Brothers Zarif and Islam Mukhtarov opened their workshop in 1996 with the ambition to recreate the traditional techniques of Samarkand paper manufacturing that date back to the 7th century AD. Today, Meros Paper Mill is a unique enterprise in Central Asia, providing restoration services and getting involved in conservation projects. Artisans practising paper-related crafts also use paper made by Meros Paper Mill for their work.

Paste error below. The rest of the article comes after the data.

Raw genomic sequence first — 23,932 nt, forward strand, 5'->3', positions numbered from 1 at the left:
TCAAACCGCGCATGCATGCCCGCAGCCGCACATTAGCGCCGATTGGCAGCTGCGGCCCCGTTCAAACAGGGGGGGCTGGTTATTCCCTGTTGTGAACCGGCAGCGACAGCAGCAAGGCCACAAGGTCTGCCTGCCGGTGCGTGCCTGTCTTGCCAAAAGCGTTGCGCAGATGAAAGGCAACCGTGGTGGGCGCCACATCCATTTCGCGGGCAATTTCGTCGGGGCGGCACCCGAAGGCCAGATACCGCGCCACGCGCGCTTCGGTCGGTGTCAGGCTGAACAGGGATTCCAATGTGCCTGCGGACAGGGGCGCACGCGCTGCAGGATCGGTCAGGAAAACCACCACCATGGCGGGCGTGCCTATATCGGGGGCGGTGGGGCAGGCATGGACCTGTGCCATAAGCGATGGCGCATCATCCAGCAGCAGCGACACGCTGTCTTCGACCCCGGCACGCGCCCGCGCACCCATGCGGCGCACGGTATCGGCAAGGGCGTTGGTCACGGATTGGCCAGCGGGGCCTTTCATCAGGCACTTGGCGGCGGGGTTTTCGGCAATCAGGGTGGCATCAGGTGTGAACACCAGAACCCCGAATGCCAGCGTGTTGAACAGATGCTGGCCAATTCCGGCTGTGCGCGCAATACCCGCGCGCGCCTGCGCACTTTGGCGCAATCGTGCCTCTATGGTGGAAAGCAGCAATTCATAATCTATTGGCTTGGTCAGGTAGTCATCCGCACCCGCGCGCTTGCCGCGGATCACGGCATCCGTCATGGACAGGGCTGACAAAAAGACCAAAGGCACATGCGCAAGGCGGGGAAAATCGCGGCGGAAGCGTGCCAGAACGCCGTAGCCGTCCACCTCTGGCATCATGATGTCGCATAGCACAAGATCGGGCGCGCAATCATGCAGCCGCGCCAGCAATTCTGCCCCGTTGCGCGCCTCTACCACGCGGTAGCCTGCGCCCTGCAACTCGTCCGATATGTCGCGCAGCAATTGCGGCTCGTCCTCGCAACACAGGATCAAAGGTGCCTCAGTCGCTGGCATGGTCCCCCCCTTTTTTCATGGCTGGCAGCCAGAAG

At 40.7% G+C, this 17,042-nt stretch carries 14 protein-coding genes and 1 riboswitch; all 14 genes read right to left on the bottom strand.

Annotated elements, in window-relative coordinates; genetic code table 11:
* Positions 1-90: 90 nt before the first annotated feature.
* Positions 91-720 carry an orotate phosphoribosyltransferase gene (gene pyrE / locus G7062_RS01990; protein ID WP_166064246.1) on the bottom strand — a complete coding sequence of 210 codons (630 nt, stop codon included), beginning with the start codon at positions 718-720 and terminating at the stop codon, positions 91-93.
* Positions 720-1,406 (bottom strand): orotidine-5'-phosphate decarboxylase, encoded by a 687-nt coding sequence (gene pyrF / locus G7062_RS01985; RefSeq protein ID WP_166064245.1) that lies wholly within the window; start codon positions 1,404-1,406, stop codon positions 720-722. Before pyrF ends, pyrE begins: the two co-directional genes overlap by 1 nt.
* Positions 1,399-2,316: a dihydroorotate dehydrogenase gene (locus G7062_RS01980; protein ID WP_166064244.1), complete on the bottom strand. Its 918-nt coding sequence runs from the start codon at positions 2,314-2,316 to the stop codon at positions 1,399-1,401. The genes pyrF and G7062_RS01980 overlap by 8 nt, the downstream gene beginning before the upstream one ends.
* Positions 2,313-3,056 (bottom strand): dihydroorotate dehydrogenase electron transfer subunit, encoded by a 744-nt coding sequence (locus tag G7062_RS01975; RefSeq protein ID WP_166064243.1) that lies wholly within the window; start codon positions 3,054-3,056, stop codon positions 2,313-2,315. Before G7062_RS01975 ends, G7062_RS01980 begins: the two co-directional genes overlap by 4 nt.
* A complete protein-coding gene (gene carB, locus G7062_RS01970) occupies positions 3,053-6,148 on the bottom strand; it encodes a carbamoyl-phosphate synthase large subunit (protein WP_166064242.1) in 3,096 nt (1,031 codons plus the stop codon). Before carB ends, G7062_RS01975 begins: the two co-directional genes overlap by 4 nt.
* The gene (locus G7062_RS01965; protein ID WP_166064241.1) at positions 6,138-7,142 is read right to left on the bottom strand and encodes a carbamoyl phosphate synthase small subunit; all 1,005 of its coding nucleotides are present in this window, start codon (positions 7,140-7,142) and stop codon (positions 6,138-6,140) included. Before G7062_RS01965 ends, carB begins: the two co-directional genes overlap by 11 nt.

Samarkand paper is made at the workshop with mulberry tree pulp exactly as it was produced hundreds of years ago. It takes a year for the plants to grow before they can be harvested. The bark is removed and the pulp is ground into a paste that can be tinted with natural dyes. It is later formed into sheets of paper which are left to dry for several hours in summer and up to two days in winter. The most challenging stage of the process is the removal of the paper from the drying racks. The resulting sheets are durable and can be used with any type of ink and pigments.